There are a few main choices for rug hooking and punch needle fabrics. For large needles that take yarn the options include Primary Rug Backing, Monks Cloth, and Linen. Let's explore some of the differences of primary rug backing and monks cloth as both fabrics are available in the shop.
Shown at the left is primary rug backing. This fabric is 100% polyester. It features an even warp and weft. This fabric is made for professional rug making with tufting guns. Polyester makes it strong to hold up to the force and power of the tufting guns. Primary rug backing is amazingly smooth for punching by hand. It stretches nicely in hoops, snaps frames, and on carpet tack frames. Sold in square yard increments. Please feel free to contact me for larger cuts of this fabric. Orders over 4 sq yards are given a discount.
Next is Monks Cloth. This fabric can be a bit tricky. Tricky to find the correct monks cloth that is. Some craft stores such as Joanns sell a fabric also called monks cloth BUT it's not the same. It is similar but not what you really want. Their version is for doing cross stitch.
A true monks cloth made for punching or rug hooking will be slightly off white/tan in color. It will also have a line every two inches. This true monks cloth is made of 100% cotton and will have a slight stretchiness to it. This stretch to the fabric will help stretch it onto frames or hoops for punching.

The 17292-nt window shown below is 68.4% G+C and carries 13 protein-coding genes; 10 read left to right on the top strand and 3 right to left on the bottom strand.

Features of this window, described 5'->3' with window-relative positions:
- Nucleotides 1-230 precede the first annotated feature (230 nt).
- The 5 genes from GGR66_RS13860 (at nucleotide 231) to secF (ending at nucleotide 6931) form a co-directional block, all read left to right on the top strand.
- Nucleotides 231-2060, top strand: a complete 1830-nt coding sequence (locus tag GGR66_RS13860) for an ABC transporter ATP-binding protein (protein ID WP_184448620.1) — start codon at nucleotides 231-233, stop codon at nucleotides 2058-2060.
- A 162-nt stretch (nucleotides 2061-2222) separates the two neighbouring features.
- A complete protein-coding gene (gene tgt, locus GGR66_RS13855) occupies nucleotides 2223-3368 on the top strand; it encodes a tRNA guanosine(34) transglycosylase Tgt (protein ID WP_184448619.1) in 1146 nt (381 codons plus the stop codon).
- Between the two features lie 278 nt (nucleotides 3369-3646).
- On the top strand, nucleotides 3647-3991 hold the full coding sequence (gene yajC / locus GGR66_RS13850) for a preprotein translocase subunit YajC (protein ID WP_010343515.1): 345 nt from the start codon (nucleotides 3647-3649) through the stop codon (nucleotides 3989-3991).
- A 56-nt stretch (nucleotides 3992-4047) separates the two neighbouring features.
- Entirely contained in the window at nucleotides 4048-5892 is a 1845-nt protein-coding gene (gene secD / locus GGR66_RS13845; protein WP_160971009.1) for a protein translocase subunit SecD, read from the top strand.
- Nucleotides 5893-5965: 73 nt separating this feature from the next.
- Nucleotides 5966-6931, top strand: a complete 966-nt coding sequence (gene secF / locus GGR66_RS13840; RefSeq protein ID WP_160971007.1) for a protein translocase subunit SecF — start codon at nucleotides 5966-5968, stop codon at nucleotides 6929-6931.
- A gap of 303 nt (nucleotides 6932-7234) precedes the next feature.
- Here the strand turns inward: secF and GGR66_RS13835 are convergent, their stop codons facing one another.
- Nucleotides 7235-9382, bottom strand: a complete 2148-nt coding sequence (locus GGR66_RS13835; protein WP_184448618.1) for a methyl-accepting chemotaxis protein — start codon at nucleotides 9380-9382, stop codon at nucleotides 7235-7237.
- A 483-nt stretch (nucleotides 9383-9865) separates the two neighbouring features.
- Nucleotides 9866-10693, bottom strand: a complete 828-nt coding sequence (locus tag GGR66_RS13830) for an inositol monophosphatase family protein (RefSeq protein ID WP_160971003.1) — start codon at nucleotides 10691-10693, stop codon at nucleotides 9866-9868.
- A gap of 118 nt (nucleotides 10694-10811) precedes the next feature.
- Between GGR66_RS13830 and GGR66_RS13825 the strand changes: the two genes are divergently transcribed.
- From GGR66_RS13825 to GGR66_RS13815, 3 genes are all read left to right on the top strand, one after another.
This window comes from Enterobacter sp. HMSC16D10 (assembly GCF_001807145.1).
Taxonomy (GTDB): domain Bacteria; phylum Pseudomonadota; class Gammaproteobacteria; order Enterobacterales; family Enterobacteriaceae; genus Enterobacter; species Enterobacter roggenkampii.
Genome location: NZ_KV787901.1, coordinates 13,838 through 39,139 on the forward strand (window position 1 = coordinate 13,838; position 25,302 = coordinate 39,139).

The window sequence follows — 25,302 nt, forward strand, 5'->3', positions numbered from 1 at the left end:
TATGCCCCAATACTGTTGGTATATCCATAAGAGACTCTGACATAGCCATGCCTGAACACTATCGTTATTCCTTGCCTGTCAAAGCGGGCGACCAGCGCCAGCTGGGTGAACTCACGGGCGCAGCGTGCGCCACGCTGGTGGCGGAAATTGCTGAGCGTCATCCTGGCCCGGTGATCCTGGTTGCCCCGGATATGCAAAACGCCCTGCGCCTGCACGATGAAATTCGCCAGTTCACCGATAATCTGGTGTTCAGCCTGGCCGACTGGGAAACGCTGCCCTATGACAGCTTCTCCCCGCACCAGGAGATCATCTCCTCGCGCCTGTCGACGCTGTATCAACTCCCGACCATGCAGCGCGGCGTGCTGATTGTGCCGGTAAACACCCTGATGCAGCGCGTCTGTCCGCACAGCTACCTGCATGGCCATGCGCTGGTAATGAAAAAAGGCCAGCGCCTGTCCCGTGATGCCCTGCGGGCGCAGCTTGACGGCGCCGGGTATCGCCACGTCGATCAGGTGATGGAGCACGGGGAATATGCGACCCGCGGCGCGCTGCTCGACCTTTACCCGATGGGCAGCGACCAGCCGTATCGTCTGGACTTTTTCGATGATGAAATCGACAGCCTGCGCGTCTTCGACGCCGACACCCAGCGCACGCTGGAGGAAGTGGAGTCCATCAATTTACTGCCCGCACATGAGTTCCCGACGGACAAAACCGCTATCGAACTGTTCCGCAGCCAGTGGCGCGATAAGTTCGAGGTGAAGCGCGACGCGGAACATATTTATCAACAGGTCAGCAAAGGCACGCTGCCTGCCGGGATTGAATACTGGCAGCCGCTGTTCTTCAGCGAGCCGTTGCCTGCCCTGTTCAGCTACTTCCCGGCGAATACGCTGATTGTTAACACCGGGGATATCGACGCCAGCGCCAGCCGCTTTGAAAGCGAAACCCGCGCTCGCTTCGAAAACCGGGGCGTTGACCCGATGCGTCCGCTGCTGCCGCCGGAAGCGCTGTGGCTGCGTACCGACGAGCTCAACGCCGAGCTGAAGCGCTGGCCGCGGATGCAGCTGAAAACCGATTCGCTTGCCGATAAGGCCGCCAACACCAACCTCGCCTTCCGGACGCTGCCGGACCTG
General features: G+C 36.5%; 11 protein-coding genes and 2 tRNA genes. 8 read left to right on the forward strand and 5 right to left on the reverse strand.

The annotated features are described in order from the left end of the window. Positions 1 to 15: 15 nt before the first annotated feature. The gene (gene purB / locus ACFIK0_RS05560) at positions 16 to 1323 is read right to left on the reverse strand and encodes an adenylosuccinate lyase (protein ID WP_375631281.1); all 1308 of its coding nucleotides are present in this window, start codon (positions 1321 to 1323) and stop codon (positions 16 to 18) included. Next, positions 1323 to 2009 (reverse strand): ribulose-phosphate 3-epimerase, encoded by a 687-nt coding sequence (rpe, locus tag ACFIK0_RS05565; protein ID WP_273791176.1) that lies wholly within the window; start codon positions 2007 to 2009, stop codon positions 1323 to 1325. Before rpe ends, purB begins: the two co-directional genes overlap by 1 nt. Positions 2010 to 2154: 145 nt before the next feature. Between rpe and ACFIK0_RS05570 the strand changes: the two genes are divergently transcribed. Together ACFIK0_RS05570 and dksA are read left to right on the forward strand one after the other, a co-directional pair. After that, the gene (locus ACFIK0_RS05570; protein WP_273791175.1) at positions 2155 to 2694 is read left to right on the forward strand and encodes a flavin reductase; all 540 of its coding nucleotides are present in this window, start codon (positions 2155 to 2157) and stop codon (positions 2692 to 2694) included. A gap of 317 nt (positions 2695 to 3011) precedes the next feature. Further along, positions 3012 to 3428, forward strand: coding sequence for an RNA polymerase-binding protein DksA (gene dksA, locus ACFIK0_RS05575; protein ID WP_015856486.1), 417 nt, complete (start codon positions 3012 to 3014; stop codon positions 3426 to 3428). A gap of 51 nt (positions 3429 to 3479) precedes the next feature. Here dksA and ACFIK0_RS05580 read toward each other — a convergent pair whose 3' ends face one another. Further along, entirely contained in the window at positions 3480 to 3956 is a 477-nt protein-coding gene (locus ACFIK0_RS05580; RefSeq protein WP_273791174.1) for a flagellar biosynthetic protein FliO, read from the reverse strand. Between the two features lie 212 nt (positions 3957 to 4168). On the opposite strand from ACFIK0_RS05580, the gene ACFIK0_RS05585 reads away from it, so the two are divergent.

This fabric is not as strong as primary rug backing shown above. If you're using a tufting gun I highly suggest using primary rug backing and not monks cloth.
Both of these fabrics will fray. This can be stopped or slowed by sewing or surging the edges. Also practice cutting your pieces about 1.5 to 3 inches larger than the finished project or frame. This will allow yourself room to grab the fabric and stretch in a hoop or frame. Also, this provides some safety space for if the ends begin to fray. This way they are not fraying and ruining your punched area. In other words cut a piece of fabric bigger than your punch frame. It can always be trimmed off later. Better safe than sorry. :)
NEW to the shop is a stop fray glue. It works great for preventing fraying. Just dab a line of glue where you don't want any fraying.
If you're using a small needle such as the Ultra Punch or the Lavor needle you will need a tighter weave fabric. Two options are available in the shop now.
Shown at the right is a 100% cotton fabric. This is a natural beige color as it is unbleached. It works well with all three needle tips of the Lavor punch needle. This means it holds a full six strands of embroidery floss with the smallest needle tip and up to small yarns with the largest needle tip. It stretches nicely into snap frames, gripper strip frames, and even embroidery hoops. This fabric is 100% cotton so it could rip if you were to overly re-punch an area a few times. The natural color makes a lovely background color for if you don't want to completely punch a design. Videos of this in use are on my Instagram and YouTube as well. It does also work with the Ultra Punch large needle tip and a full stand of floss. *The Ultra Punch is so sharp though you'll want to be carful to not rip the fabric.
Next we have Weavers Cloth. This fabric is a cotton and polyester blend. The polyester adds strength to the fabric to hold up better to more punching. This is a preferred fabric if you are using the Ultra Punch needle as it is a very sharp needle tip compared to others on the market. Weavers cloth is a bleached white, shown to the right. The tight weave holds embroidery floss and stretches nicely in frames for punching. This fabric will not work for larger punch needles with yarns.